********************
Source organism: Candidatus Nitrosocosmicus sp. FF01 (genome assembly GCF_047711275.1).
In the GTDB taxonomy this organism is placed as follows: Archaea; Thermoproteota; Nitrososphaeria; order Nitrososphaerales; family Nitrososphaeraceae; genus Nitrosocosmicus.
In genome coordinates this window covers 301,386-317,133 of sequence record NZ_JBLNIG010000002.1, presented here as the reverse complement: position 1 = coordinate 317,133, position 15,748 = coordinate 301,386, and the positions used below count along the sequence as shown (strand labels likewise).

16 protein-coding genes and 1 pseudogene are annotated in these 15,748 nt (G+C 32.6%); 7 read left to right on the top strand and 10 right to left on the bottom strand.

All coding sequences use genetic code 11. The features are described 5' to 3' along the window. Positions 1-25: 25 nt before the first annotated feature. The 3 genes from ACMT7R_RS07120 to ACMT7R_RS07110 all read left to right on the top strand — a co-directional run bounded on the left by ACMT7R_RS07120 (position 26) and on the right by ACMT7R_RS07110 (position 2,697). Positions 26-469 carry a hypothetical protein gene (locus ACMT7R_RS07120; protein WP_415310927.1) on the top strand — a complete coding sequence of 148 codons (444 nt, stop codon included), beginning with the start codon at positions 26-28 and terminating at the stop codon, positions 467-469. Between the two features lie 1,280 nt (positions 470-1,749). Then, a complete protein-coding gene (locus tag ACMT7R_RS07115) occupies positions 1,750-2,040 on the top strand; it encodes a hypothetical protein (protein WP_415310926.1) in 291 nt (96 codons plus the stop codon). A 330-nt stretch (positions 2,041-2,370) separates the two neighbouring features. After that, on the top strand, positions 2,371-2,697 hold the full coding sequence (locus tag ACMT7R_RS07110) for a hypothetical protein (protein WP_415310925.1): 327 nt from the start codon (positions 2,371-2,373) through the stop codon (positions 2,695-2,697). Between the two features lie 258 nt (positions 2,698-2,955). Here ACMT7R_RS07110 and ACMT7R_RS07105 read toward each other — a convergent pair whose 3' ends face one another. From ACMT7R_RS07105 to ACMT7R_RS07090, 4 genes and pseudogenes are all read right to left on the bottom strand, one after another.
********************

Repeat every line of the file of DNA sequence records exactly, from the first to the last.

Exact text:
Source organism: Candidatus Nitrosocosmicus sp. FF01 (genome assembly GCF_047711275.1).
In the GTDB taxonomy this organism is placed as follows: Archaea; Thermoproteota; Nitrososphaeria; order Nitrososphaerales; family Nitrososphaeraceae; genus Nitrosocosmicus.
In genome coordinates this window covers 301,386-317,133 of sequence record NZ_JBLNIG010000002.1, presented here as the reverse complement: position 1 = coordinate 317,133, position 15,748 = coordinate 301,386, and the positions used below count along the sequence as shown (strand labels likewise).

16 protein-coding genes and 1 pseudogene are annotated in these 15,748 nt (G+C 32.6%); 7 read left to right on the top strand and 10 right to left on the bottom strand.

All coding sequences use genetic code 11. The features are described 5' to 3' along the window. Positions 1-25: 25 nt before the first annotated feature. The 3 genes from ACMT7R_RS07120 to ACMT7R_RS07110 all read left to right on the top strand — a co-directional run bounded on the left by ACMT7R_RS07120 (position 26) and on the right by ACMT7R_RS07110 (position 2,697). Positions 26-469 carry a hypothetical protein gene (locus ACMT7R_RS07120; protein WP_415310927.1) on the top strand — a complete coding sequence of 148 codons (444 nt, stop codon included), beginning with the start codon at positions 26-28 and terminating at the stop codon, positions 467-469. Between the two features lie 1,280 nt (positions 470-1,749). Then, a complete protein-coding gene (locus tag ACMT7R_RS07115) occupies positions 1,750-2,040 on the top strand; it encodes a hypothetical protein (protein WP_415310926.1) in 291 nt (96 codons plus the stop codon). A 330-nt stretch (positions 2,041-2,370) separates the two neighbouring features. After that, on the top strand, positions 2,371-2,697 hold the full coding sequence (locus tag ACMT7R_RS07110) for a hypothetical protein (protein WP_415310925.1): 327 nt from the start codon (positions 2,371-2,373) through the stop codon (positions 2,695-2,697). Between the two features lie 258 nt (positions 2,698-2,955). Here ACMT7R_RS07110 and ACMT7R_RS07105 read toward each other — a convergent pair whose 3' ends face one another. From ACMT7R_RS07105 to ACMT7R_RS07090, 4 genes and pseudogenes are all read right to left on the bottom strand, one after another.